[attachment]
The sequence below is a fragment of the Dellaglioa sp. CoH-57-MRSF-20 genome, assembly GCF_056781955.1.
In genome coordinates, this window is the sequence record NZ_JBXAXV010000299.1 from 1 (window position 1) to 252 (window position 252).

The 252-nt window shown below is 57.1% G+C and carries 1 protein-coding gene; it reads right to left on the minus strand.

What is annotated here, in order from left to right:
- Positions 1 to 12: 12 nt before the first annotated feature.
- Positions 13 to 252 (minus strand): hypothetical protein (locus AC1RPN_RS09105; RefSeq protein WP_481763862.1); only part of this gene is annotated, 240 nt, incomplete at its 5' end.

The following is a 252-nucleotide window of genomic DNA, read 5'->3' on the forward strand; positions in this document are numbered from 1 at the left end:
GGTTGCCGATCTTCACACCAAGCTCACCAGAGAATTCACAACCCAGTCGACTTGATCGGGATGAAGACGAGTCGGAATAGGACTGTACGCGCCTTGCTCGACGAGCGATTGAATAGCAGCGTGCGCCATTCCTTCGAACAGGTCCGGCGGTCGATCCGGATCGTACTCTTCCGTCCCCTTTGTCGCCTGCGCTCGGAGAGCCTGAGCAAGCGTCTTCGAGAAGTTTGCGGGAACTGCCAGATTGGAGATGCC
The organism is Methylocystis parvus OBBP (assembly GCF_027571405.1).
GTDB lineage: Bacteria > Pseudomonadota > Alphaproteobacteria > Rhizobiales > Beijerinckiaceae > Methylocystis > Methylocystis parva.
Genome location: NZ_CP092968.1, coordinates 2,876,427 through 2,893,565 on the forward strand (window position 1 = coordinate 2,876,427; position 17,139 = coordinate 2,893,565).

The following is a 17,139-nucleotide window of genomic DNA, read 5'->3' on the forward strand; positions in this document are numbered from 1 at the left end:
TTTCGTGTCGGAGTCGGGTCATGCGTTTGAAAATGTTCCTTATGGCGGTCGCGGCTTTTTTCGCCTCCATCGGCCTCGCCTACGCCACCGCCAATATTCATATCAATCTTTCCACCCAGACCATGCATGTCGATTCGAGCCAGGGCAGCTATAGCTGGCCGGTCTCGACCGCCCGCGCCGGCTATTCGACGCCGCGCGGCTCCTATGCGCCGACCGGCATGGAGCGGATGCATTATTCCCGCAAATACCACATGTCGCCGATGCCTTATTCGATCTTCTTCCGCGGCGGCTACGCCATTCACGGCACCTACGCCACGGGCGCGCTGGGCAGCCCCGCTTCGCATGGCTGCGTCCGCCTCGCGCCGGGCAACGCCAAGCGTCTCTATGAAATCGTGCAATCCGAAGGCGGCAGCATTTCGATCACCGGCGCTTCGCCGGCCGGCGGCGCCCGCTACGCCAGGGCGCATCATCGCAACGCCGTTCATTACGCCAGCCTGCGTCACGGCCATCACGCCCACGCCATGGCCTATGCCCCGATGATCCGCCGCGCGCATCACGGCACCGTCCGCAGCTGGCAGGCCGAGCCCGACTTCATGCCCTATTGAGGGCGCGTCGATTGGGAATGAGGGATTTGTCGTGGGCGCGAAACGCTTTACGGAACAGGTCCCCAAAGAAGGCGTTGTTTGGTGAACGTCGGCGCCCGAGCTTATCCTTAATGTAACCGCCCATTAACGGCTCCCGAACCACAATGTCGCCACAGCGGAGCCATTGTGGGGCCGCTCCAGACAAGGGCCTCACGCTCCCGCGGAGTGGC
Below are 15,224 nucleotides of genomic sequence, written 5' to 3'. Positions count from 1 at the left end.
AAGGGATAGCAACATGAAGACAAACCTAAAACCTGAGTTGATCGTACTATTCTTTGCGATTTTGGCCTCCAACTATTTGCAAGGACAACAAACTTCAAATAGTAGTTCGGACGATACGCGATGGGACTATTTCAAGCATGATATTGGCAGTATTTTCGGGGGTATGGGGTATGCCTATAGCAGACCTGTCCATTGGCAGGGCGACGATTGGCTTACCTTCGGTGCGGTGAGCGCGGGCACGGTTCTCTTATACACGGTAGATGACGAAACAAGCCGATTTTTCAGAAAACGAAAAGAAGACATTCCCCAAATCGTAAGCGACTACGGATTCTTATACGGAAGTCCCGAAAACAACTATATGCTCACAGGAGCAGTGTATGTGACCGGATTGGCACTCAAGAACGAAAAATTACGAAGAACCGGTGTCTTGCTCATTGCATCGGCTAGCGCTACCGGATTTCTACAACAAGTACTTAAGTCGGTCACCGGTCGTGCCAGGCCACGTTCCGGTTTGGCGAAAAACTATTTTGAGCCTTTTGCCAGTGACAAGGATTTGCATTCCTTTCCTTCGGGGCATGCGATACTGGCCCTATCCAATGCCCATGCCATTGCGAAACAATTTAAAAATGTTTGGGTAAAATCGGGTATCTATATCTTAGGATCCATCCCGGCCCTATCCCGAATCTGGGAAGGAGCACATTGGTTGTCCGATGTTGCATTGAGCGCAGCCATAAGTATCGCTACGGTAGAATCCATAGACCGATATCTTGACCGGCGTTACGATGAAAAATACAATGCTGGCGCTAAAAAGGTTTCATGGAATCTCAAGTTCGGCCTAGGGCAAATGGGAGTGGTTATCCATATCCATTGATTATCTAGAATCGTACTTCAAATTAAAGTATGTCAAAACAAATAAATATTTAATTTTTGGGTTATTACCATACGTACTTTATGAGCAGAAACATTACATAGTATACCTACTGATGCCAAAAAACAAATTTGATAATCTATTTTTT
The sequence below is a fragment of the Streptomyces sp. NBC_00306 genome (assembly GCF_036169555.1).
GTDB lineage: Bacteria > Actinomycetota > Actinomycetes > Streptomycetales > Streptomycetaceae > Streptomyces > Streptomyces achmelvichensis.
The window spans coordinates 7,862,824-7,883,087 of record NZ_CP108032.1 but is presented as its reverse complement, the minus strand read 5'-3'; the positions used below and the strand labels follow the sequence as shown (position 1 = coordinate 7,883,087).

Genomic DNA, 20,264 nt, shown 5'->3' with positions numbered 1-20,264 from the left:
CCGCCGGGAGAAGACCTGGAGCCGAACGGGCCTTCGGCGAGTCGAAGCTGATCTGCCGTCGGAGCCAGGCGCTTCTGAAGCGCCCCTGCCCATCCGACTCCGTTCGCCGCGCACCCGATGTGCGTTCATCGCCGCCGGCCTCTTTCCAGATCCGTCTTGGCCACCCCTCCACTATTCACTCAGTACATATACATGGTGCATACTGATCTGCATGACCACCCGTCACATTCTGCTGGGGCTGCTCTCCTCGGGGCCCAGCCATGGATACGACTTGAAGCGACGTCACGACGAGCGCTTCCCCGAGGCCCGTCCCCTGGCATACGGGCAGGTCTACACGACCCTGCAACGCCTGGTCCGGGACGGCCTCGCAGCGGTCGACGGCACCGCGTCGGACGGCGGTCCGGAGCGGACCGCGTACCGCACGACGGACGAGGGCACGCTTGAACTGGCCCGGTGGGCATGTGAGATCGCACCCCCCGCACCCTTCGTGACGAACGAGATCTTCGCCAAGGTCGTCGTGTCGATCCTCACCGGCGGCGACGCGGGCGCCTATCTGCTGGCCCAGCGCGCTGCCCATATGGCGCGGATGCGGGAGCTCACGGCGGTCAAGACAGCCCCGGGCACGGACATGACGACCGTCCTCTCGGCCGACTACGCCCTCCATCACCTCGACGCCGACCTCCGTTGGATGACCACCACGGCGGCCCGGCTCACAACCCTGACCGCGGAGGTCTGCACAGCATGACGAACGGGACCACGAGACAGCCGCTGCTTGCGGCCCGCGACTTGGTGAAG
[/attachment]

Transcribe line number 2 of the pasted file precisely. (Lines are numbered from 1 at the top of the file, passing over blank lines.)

In genome coordinates, this window is the sequence record NZ_JBXAXV010000299.1 from 1 (window position 1) to 252 (window position 252).